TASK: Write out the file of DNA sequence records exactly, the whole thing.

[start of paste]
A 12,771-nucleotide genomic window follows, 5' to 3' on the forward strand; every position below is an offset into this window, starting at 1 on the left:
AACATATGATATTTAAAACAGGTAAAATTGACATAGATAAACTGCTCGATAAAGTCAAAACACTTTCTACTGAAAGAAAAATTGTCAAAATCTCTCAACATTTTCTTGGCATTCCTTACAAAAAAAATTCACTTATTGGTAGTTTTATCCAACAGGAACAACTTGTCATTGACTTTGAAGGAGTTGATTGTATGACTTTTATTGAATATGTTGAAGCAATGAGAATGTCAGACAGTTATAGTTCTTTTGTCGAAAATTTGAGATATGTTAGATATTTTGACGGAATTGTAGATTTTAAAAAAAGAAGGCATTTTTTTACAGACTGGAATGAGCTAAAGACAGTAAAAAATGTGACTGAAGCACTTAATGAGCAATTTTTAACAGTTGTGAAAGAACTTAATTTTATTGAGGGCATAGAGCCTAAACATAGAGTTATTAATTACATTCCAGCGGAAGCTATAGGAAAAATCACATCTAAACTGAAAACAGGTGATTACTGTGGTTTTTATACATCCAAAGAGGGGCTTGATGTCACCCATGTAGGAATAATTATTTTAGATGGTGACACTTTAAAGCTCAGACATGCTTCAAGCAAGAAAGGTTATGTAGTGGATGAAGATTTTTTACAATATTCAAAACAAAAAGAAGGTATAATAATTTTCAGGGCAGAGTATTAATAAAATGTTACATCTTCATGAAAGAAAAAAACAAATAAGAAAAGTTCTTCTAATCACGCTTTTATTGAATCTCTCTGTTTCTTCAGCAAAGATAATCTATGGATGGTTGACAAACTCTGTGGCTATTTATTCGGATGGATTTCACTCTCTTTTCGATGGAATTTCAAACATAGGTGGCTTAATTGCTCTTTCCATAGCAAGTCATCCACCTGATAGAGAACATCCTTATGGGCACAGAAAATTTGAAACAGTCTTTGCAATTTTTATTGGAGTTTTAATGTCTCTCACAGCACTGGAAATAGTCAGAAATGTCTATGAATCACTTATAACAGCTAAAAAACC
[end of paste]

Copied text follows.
A 12,771-nucleotide genomic window follows, 5' to 3' on the forward strand; every position below is an offset into this window, starting at 1 on the left:
AACATATGATATTTAAAACAGGTAAAATTGACATAGATAAACTGCTCGATAAAGTCAAAACACTTTCTACTGAAAGAAAAATTGTCAAAATCTCTCAACATTTTCTTGGCATTCCTTACAAAAAAAATTCACTTATTGGTAGTTTTATCCAACAGGAACAACTTGTCATTGACTTTGAAGGAGTTGATTGTATGACTTTTATTGAATATGTTGAAGCAATGAGAATGTCAGACAGTTATAGTTCTTTTGTCGAAAATTTGAGATATGTTAGATATTTTGACGGAATTGTAGATTTTAAAAAAAGAAGGCATTTTTTTACAGACTGGAATGAGCTAAAGACAGTAAAAAATGTGACTGAAGCACTTAATGAGCAATTTTTAACAGTTGTGAAAGAACTTAATTTTATTGAGGGCATAGAGCCTAAACATAGAGTTATTAATTACATTCCAGCGGAAGCTATAGGAAAAATCACATCTAAACTGAAAACAGGTGATTACTGTGGTTTTTATACATCCAAAGAGGGGCTTGATGTCACCCATGTAGGAATAATTATTTTAGATGGTGACACTTTAAAGCTCAGACATGCTTCAAGCAAGAAAGGTTATGTAGTGGATGAAGATTTTTTACAATATTCAAAACAAAAAGAAGGTATAATAATTTTCAGGGCAGAGTATTAATAAAATGTTACATCTTCATGAAAGAAAAAAACAAATAAGAAAAGTTCTTCTAATCACGCTTTTATTGAATCTCTCTGTTTCTTCAGCAAAGATAATCTATGGATGGTTGACAAACTCTGTGGCTATTTATTCGGATGGATTTCACTCTCTTTTCGATGGAATTTCAAACATAGGTGGCTTAATTGCTCTTTCCATAGCAAGTCATCCACCTGATAGAGAACATCCTTATGGGCACAGAAAATTTGAAACAGTCTTTGCAATTTTTATTGGAGTTTTAATGTCTCTCACAGCACTGGAAATAGTCAGAAATGTCTATGAATCACTTATAACAGCTAAAAAACC